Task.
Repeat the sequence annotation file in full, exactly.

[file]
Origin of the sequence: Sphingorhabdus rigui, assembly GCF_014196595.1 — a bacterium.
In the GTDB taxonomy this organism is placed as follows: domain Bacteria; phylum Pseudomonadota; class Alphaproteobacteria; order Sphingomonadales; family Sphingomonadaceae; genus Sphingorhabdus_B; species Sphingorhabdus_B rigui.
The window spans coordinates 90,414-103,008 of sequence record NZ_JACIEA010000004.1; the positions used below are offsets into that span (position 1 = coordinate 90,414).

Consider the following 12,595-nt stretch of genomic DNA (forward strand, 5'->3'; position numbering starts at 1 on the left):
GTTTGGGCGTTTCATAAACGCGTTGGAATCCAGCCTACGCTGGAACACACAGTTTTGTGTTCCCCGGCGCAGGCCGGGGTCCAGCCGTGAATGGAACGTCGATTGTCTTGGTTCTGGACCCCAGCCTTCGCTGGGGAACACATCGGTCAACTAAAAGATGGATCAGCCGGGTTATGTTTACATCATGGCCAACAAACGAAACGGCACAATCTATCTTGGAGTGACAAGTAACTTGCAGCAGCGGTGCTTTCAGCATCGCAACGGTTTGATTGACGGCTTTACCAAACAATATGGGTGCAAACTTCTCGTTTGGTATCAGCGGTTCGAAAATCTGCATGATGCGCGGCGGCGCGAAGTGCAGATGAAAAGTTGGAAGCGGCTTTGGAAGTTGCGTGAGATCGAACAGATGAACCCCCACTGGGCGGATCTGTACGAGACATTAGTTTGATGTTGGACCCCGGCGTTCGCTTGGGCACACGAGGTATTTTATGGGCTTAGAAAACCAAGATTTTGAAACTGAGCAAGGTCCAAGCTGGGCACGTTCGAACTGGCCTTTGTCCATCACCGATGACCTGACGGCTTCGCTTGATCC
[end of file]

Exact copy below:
Origin of the sequence: Sphingorhabdus rigui, assembly GCF_014196595.1 — a bacterium.
In the GTDB taxonomy this organism is placed as follows: domain Bacteria; phylum Pseudomonadota; class Alphaproteobacteria; order Sphingomonadales; family Sphingomonadaceae; genus Sphingorhabdus_B; species Sphingorhabdus_B rigui.
The window spans coordinates 90,414-103,008 of sequence record NZ_JACIEA010000004.1; the positions used below are offsets into that span (position 1 = coordinate 90,414).

Consider the following 12,595-nt stretch of genomic DNA (forward strand, 5'->3'; position numbering starts at 1 on the left):
GTTTGGGCGTTTCATAAACGCGTTGGAATCCAGCCTACGCTGGAACACACAGTTTTGTGTTCCCCGGCGCAGGCCGGGGTCCAGCCGTGAATGGAACGTCGATTGTCTTGGTTCTGGACCCCAGCCTTCGCTGGGGAACACATCGGTCAACTAAAAGATGGATCAGCCGGGTTATGTTTACATCATGGCCAACAAACGAAACGGCACAATCTATCTTGGAGTGACAAGTAACTTGCAGCAGCGGTGCTTTCAGCATCGCAACGGTTTGATTGACGGCTTTACCAAACAATATGGGTGCAAACTTCTCGTTTGGTATCAGCGGTTCGAAAATCTGCATGATGCGCGGCGGCGCGAAGTGCAGATGAAAAGTTGGAAGCGGCTTTGGAAGTTGCGTGAGATCGAACAGATGAACCCCCACTGGGCGGATCTGTACGAGACATTAGTTTGATGTTGGACCCCGGCGTTCGCTTGGGCACACGAGGTATTTTATGGGCTTAGAAAACCAAGATTTTGAAACTGAGCAAGGTCCAAGCTGGGCACGTTCGAACTGGCCTTTGTCCATCACCGATGACCTGACGGCTTCGCTTGATCC